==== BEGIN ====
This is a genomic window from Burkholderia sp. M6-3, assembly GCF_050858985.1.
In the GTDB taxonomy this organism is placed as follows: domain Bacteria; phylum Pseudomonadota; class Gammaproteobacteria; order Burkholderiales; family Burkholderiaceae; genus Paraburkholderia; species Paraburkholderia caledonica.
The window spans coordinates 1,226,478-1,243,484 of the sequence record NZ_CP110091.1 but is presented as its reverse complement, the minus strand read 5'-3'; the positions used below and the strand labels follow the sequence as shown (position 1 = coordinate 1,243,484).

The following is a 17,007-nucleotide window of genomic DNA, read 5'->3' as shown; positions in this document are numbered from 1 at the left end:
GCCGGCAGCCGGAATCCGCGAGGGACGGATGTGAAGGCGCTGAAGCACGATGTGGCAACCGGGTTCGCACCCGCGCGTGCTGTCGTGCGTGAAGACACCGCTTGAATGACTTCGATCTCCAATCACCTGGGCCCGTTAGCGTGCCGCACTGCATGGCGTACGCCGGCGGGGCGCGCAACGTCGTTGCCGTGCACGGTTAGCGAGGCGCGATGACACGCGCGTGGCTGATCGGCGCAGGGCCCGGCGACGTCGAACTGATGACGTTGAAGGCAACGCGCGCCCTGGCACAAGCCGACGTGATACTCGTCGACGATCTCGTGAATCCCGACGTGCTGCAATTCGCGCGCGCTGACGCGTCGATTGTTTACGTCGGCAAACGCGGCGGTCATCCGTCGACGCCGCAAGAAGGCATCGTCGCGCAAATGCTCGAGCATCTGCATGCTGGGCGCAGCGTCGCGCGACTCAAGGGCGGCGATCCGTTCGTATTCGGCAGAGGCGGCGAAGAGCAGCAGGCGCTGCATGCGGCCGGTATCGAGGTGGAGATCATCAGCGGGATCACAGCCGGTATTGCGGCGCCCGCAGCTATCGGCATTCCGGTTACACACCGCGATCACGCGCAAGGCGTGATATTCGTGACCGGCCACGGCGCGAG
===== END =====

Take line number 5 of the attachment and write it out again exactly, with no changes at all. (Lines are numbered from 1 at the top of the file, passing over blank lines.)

GCCGGCAGCCGGAATCCGCGAGGGACGGATGTGAAGGCGCTGAAGCACGATGTGGCAACCGGGTTCGCACCCGCGCGTGCTGTCGTGCGTGAAGACACCGCTTGAATGACTTCGATCTCCAATCACCTGGGCCCGTTAGCGTGCCGCACTGCATGGCGTACGCCGGCGGGGCGCGCAACGTCGTTGCCGTGCACGGTTAGCGAGGCGCGATGACACGCGCGTGGCTGATCGGCGCAGGGCCCGGCGACGTCGAACTGATGACGTTGAAGGCAACGCGCGCCCTGGCACAAGCCGACGTGATACTCGTCGACGATCTCGTGAATCCCGACGTGCTGCAATTCGCGCGCGCTGACGCGTCGATTGTTTACGTCGGCAAACGCGGCGGTCATCCGTCGACGCCGCAAGAAGGCATCGTCGCGCAAATGCTCGAGCATCTGCATGCTGGGCGCAGCGTCGCGCGACTCAAGGGCGGCGATCCGTTCGTATTCGGCAGAGGCGGCGAAGAGCAGCAGGCGCTGCATGCGGCCGGTATCGAGGTGGAGATCATCAGCGGGATCACAGCCGGTATTGCGGCGCCCGCAGCTATCGGCATTCCGGTTACACACCGCGATCACGCGCAAGGCGTGATATTCGTGACCGGCCACGGCGCGAG